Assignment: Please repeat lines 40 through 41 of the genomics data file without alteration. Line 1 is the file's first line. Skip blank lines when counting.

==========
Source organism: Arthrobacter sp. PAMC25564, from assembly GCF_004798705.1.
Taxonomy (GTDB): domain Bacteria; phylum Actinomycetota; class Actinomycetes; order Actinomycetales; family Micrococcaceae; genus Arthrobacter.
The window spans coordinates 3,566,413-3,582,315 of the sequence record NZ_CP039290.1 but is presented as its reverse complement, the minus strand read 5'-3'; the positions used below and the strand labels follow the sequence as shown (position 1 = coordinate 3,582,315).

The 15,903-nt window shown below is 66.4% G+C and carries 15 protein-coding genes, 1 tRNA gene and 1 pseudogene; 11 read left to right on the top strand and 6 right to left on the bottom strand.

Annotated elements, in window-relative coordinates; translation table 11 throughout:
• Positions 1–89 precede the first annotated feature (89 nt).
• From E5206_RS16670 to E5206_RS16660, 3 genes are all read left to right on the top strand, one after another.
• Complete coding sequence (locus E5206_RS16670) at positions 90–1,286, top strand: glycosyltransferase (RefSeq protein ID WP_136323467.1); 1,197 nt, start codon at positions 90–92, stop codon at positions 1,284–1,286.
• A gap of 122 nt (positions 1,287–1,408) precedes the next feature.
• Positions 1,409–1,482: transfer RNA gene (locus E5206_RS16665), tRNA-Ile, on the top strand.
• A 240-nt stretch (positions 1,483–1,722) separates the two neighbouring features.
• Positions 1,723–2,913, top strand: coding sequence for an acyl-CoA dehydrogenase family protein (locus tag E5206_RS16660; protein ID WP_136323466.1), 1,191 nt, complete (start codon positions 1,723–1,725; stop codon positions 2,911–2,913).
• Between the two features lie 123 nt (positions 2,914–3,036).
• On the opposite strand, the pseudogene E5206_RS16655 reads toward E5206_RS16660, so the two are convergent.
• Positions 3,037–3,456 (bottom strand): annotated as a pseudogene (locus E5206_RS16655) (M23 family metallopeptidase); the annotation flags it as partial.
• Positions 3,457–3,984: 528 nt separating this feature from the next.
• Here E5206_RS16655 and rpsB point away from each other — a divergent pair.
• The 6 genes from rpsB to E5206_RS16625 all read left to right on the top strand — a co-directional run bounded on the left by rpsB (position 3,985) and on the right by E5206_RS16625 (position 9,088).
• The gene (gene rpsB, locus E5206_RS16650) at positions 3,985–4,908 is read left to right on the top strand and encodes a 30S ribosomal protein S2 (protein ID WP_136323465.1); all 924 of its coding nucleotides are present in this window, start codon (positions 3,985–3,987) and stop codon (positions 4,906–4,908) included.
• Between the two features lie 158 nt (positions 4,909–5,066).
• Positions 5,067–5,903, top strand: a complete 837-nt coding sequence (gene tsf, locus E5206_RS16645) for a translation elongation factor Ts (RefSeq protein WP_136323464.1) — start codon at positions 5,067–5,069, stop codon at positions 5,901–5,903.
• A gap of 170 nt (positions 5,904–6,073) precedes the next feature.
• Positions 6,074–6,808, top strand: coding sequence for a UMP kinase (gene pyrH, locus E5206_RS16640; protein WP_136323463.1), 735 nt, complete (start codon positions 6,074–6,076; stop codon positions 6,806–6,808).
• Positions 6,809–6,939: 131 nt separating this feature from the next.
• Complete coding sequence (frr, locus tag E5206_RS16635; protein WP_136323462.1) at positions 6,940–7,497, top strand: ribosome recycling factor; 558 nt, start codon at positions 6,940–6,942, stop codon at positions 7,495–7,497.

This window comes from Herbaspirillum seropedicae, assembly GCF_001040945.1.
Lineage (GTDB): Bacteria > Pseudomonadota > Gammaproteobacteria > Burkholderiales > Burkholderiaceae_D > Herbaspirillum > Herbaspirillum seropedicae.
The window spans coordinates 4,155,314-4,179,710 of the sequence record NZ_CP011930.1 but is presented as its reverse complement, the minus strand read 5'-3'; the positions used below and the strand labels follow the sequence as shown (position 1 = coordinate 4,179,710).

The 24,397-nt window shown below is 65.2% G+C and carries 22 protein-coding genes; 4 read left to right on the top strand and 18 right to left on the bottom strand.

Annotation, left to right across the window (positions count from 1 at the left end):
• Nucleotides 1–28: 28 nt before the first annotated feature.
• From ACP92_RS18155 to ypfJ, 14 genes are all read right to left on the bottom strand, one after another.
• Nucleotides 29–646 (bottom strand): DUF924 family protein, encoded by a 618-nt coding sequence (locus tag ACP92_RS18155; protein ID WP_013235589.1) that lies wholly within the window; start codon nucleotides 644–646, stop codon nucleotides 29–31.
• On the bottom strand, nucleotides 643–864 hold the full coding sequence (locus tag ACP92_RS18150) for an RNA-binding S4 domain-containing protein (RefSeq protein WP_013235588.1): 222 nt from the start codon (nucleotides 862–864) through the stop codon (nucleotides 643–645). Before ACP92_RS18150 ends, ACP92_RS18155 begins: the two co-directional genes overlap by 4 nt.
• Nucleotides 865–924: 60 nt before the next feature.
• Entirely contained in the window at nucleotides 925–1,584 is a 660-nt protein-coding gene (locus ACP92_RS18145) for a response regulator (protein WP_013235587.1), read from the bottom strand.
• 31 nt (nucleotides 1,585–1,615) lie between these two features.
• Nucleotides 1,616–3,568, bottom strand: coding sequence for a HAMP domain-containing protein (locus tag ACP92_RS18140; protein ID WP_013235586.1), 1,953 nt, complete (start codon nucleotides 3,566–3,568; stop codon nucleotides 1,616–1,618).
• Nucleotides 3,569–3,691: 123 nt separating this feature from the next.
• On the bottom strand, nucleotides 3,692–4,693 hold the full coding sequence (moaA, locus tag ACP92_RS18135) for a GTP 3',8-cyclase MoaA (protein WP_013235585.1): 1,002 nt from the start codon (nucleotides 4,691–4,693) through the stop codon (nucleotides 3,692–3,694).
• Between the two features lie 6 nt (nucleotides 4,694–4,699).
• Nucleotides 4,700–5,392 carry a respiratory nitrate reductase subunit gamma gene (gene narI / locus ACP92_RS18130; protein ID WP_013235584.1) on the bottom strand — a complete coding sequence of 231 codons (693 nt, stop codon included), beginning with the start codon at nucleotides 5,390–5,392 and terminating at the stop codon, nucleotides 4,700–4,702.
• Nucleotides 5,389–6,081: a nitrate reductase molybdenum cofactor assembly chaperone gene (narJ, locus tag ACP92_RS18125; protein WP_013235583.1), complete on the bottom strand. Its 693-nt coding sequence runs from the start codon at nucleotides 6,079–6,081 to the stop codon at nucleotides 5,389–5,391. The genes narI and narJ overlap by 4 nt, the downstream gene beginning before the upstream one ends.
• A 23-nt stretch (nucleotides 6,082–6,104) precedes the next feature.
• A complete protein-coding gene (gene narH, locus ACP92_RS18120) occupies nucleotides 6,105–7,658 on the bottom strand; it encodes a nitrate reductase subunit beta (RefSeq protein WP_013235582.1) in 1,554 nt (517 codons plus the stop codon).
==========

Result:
• On the bottom strand, nucleotides 3,692–4,693 hold the full coding sequence (moaA, locus tag ACP92_RS18135) for a GTP 3',8-cyclase MoaA (protein WP_013235585.1): 1,002 nt from the start codon (nucleotides 4,691–4,693) through the stop codon (nucleotides 3,692–3,694).
• Between the two features lie 6 nt (nucleotides 4,694–4,699).